Labour’s problem is deeper than C2s

It has almost become conventional wisdom to blame Labour's defeat on a loss of support among C2s. But the party's problems are deeper and more severe.

It has almost become conventional wisdom to blame Labour’s defeat on a loss of support among C2s. The truth is that Labour lost Ds, Es, C2s and (to a lesser extent) As and Bs too.

In his leadership launch last week, David Miliband said, “Among semi skilled workers our vote went down 18 per cent.” A few days before Liam Byrne wrote in the Guardian:

“In 2005, 43% of C2s were Labour. Now Mori says it’s down to just 23%.”

This was followed up in a Progress pamphlet published last week which asks “Why did Labour lose – and how do we win again?”. The shadow chief secretary’s figures were based on Ipsos-MORI’s election day poll and an initial sample of just 1,000. On Friday, they released their revised figures based on “more than 10,000 interviews”. As Declan Gaffney has expertly shown at Labour List:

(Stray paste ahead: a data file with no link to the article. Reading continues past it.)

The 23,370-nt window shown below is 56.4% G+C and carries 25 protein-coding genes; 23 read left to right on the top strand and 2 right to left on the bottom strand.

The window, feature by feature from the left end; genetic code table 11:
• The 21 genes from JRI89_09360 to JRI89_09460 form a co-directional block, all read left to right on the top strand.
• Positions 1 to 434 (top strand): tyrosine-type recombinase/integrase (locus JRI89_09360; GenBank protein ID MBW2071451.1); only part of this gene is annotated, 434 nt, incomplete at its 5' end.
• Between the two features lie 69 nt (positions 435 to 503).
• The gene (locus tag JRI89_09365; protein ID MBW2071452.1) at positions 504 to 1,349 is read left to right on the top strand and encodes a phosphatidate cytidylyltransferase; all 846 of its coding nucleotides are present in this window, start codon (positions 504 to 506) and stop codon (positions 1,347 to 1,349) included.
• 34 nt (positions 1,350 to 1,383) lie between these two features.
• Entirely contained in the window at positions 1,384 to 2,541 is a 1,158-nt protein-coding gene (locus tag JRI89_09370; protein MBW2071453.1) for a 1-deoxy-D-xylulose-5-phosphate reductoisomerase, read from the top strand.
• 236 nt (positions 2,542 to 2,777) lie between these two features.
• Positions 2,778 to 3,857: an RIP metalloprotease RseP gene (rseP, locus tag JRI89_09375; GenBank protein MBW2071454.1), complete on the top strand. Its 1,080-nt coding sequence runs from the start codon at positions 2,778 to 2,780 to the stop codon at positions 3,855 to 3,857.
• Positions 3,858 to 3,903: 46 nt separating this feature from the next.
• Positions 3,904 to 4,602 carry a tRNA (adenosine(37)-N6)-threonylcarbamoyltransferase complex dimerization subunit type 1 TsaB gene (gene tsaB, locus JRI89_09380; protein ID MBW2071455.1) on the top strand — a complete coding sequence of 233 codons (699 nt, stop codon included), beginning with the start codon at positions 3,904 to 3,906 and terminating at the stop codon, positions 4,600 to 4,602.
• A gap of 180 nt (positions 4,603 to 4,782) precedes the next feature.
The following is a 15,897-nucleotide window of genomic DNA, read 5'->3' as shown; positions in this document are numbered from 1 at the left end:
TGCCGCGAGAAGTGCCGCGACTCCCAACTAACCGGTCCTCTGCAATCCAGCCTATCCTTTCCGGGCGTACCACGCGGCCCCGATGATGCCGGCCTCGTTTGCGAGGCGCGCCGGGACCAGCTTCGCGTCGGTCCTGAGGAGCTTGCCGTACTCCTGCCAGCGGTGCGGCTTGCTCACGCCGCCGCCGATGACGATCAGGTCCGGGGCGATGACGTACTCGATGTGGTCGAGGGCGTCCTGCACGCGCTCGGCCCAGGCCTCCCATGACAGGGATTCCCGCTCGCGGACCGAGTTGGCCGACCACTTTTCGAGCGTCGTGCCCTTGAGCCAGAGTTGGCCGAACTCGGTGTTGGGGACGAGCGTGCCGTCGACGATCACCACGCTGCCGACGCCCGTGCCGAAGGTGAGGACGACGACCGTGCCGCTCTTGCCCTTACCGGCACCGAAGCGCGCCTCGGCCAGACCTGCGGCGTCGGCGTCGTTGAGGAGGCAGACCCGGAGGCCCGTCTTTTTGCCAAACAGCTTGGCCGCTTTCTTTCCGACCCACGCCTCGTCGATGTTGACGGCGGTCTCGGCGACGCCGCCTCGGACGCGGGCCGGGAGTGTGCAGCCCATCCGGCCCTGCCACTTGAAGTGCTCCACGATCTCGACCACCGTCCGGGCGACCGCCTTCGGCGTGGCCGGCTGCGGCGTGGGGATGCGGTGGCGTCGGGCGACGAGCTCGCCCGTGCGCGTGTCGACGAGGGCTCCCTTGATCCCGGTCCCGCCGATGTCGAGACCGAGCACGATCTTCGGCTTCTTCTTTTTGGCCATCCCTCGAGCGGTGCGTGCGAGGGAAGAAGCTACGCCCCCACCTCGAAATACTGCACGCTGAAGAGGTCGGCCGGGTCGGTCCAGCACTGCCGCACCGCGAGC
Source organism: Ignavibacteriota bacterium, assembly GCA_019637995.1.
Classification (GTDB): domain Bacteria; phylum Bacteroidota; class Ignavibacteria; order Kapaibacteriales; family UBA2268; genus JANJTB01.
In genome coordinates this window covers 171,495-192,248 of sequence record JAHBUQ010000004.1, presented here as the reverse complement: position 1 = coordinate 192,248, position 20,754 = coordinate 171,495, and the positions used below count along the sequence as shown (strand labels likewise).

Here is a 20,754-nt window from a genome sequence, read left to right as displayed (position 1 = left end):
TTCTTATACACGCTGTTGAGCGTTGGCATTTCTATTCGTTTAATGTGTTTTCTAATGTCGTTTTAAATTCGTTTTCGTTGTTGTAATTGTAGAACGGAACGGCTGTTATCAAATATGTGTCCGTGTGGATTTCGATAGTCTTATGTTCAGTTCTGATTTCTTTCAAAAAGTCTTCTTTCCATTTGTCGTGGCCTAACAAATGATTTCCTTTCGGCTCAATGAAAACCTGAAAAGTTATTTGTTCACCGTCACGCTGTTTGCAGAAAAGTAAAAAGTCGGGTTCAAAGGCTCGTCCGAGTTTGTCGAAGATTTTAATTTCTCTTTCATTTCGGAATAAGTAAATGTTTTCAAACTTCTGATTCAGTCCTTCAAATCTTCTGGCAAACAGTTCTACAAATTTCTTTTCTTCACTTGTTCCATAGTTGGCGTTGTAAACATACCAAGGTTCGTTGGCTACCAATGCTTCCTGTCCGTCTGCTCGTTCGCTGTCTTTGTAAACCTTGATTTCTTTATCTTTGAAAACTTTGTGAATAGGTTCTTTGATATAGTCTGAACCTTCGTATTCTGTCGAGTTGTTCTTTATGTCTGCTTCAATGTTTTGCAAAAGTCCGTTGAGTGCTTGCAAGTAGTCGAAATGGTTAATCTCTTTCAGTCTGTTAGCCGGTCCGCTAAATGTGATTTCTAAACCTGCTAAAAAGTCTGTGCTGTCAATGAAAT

“Labour’s vote share among the ‘C2’ demographic did fall in 2010, but by 11 percentage points, rather than 20 …

“In 1997, Labour had 59% of votes in [the DE] group; by 2010, this was down to 40%.”

Other surveys show a variation in the drop among C2s but support Mr Gaffney’s findings that the problem is just as severe among DEs. Stan Greenberg’s qualitative survey of 1,000 voters finds that support among C2s fell from 47 per cent to 34 per cent (-13%) while support among DEs fell from 47 per cent to 36 per cent (-11%). Meanwhile, ICM’s research shows that support among C2s and DEs fell from 47 per cent in 2005 to 31 per cent (-16%) and 33 per cent (-14%) respectively in 2010. But this data was based on a smaller sample than the definitive Ipsos-MORI survey.

Picture credit: Labour List

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